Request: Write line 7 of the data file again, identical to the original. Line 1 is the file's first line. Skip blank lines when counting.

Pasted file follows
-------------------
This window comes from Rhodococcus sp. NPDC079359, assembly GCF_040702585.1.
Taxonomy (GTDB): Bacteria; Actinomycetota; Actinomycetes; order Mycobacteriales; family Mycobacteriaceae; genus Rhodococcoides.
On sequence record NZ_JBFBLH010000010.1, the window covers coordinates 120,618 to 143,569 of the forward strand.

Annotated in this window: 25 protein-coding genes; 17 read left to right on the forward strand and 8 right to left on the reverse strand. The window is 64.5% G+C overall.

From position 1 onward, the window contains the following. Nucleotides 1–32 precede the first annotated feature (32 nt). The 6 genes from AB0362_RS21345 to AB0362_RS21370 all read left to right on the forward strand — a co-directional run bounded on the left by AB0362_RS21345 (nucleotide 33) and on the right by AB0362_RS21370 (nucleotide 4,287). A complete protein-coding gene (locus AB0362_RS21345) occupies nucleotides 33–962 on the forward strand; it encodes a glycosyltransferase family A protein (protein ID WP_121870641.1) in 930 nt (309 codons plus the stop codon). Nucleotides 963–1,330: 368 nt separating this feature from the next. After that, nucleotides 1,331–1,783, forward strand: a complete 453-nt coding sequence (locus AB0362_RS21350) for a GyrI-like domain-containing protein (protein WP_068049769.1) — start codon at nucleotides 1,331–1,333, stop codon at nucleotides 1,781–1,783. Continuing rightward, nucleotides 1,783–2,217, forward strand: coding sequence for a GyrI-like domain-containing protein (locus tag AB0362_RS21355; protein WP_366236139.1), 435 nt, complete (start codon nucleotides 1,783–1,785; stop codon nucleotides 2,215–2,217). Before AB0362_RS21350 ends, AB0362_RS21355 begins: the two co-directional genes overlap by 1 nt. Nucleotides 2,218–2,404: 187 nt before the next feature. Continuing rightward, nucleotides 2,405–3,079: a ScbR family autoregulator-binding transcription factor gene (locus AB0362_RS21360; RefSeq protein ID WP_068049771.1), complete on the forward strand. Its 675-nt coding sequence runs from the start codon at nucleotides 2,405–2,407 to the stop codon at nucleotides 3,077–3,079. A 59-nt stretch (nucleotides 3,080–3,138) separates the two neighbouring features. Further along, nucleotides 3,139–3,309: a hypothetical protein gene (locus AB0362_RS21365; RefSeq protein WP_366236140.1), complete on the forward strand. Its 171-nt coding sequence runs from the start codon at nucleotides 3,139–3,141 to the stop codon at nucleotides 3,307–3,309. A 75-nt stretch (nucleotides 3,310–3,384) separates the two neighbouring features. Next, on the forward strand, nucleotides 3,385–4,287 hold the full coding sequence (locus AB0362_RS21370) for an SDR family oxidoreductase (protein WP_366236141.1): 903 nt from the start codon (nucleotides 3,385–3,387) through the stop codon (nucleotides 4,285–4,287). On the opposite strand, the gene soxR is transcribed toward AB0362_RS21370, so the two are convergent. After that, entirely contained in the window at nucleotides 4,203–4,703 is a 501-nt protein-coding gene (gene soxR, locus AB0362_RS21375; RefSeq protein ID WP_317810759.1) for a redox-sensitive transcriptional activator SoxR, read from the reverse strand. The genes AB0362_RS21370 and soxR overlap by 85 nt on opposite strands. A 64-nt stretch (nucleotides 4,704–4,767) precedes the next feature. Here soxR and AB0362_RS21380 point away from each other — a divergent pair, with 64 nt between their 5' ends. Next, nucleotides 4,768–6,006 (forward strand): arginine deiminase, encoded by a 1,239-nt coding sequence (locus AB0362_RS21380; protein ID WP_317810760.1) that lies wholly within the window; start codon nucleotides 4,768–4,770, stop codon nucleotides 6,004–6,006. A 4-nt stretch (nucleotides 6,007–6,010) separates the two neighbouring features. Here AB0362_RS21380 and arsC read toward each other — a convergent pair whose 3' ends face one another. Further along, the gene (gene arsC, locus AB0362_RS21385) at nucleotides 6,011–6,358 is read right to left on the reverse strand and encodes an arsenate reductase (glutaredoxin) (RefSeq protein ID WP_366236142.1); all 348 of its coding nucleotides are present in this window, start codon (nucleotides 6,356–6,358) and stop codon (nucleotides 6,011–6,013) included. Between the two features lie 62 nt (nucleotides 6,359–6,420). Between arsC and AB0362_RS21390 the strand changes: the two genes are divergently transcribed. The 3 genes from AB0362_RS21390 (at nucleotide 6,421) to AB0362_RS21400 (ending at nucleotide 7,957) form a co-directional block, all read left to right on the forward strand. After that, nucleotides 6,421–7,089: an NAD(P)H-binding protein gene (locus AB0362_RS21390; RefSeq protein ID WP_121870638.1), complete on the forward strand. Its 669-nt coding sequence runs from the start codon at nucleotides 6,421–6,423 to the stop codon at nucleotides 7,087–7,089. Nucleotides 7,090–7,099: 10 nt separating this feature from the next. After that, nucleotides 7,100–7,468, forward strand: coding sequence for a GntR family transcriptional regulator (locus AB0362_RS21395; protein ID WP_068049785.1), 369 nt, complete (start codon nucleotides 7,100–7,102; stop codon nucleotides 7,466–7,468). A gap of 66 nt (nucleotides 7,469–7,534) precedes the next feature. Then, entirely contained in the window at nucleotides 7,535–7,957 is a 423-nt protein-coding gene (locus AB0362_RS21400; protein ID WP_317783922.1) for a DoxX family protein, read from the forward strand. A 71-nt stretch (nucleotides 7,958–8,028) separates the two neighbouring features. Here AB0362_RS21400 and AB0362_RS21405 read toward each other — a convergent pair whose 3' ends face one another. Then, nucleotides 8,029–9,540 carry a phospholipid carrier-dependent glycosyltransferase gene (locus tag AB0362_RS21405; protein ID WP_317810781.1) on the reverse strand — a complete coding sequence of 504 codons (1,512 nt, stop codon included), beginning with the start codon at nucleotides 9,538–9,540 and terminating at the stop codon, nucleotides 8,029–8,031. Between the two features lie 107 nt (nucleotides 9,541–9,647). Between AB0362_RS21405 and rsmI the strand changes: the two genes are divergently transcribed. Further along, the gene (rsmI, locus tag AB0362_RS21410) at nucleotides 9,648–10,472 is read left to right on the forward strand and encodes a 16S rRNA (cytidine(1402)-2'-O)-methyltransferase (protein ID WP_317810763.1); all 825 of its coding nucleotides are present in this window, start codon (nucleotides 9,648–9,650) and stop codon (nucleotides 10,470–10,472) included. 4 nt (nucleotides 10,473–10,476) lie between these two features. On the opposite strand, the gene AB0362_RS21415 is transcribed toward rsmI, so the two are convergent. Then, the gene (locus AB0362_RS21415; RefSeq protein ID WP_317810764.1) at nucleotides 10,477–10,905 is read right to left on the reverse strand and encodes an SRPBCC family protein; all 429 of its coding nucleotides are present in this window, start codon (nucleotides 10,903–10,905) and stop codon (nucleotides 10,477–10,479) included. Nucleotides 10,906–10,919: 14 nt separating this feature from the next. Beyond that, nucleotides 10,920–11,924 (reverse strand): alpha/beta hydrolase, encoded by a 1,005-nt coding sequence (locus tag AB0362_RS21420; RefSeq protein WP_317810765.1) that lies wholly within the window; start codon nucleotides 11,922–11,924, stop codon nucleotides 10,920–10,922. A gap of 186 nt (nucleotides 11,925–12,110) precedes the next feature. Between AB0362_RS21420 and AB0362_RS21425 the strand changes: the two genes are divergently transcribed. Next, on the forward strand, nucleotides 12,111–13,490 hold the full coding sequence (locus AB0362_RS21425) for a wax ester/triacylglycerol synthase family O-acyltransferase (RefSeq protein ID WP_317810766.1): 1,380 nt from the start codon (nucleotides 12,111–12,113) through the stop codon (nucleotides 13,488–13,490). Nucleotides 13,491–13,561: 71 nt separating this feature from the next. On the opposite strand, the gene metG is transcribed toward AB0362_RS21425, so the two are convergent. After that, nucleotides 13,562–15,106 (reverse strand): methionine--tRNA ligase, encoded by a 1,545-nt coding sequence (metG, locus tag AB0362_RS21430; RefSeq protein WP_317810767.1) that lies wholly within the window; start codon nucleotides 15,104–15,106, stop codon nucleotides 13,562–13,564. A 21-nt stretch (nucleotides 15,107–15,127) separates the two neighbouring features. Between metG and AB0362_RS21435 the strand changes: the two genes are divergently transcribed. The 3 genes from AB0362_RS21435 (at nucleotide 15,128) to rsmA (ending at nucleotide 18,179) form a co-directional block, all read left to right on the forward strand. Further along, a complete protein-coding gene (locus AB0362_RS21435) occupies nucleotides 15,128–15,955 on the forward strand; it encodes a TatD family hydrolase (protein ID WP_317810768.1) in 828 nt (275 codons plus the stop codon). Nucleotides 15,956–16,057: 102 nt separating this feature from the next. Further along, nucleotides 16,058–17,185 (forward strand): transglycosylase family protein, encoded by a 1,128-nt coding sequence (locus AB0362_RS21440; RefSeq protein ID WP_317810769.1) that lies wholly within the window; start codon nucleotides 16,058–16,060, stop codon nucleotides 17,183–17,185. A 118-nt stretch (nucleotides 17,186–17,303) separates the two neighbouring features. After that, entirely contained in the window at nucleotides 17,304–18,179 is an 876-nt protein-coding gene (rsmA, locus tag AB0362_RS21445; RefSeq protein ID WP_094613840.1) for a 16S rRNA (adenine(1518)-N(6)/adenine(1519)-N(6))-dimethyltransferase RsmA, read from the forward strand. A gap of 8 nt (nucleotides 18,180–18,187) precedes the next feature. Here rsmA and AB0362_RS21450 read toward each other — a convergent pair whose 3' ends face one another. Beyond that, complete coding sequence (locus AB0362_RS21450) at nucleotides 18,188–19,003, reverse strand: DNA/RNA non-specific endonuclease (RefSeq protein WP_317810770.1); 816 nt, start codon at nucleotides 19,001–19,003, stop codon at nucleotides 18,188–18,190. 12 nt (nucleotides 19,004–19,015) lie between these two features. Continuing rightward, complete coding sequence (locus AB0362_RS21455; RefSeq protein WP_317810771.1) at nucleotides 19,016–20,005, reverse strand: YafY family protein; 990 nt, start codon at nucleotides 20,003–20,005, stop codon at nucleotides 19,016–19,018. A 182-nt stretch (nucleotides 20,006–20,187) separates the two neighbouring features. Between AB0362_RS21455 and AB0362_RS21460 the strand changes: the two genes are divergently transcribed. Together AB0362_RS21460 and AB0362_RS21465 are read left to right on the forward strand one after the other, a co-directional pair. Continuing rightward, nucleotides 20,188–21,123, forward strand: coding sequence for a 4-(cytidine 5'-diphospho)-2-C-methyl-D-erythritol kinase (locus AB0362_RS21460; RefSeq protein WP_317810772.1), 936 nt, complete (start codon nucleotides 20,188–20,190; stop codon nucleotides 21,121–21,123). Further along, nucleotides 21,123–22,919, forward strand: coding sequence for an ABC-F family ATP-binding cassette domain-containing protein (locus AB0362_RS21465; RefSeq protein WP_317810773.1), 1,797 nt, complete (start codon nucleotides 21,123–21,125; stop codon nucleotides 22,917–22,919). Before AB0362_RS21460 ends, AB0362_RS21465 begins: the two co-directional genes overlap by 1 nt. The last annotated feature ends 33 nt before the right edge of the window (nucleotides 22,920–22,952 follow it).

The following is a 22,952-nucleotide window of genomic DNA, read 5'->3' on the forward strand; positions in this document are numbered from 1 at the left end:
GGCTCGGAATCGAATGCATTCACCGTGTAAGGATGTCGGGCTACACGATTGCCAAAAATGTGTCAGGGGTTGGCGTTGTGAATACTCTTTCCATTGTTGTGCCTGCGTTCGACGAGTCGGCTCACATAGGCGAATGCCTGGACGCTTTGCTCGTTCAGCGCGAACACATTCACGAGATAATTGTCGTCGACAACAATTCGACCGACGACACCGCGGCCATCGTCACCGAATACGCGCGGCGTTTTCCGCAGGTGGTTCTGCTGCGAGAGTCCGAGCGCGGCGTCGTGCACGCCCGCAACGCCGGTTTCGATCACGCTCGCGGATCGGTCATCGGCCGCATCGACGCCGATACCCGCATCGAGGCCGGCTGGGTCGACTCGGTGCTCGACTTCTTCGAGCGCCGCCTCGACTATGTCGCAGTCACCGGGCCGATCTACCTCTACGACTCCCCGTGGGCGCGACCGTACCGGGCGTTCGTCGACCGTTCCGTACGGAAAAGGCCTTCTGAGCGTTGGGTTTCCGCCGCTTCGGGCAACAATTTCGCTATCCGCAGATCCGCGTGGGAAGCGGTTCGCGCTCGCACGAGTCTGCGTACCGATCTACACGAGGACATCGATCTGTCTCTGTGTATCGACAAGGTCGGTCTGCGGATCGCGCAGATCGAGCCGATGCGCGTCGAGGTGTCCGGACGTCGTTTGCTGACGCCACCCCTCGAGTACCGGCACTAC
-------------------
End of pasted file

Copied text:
GGCTCGGAATCGAATGCATTCACCGTGTAAGGATGTCGGGCTACACGATTGCCAAAAATGTGTCAGGGGTTGGCGTTGTGAATACTCTTTCCATTGTTGTGCCTGCGTTCGACGAGTCGGCTCACATAGGCGAATGCCTGGACGCTTTGCTCGTTCAGCGCGAACACATTCACGAGATAATTGTCGTCGACAACAATTCGACCGACGACACCGCGGCCATCGTCACCGAATACGCGCGGCGTTTTCCGCAGGTGGTTCTGCTGCGAGAGTCCGAGCGCGGCGTCGTGCACGCCCGCAACGCCGGTTTCGATCACGCTCGCGGATCGGTCATCGGCCGCATCGACGCCGATACCCGCATCGAGGCCGGCTGGGTCGACTCGGTGCTCGACTTCTTCGAGCGCCGCCTCGACTATGTCGCAGTCACCGGGCCGATCTACCTCTACGACTCCCCGTGGGCGCGACCGTACCGGGCGTTCGTCGACCGTTCCGTACGGAAAAGGCCTTCTGAGCGTTGGGTTTCCGCCGCTTCGGGCAACAATTTCGCTATCCGCAGATCCGCGTGGGAAGCGGTTCGCGCTCGCACGAGTCTGCGTACCGATCTACACGAGGACATCGATCTGTCTCTGTGTATCGACAAGGTCGGTCTGCGGATCGCGCAGATCGAGCCGATGCGCGTCGAGGTGTCCGGACGTCGTTTGCTGACGCCACCCCTCGAGTACCGGCACTAC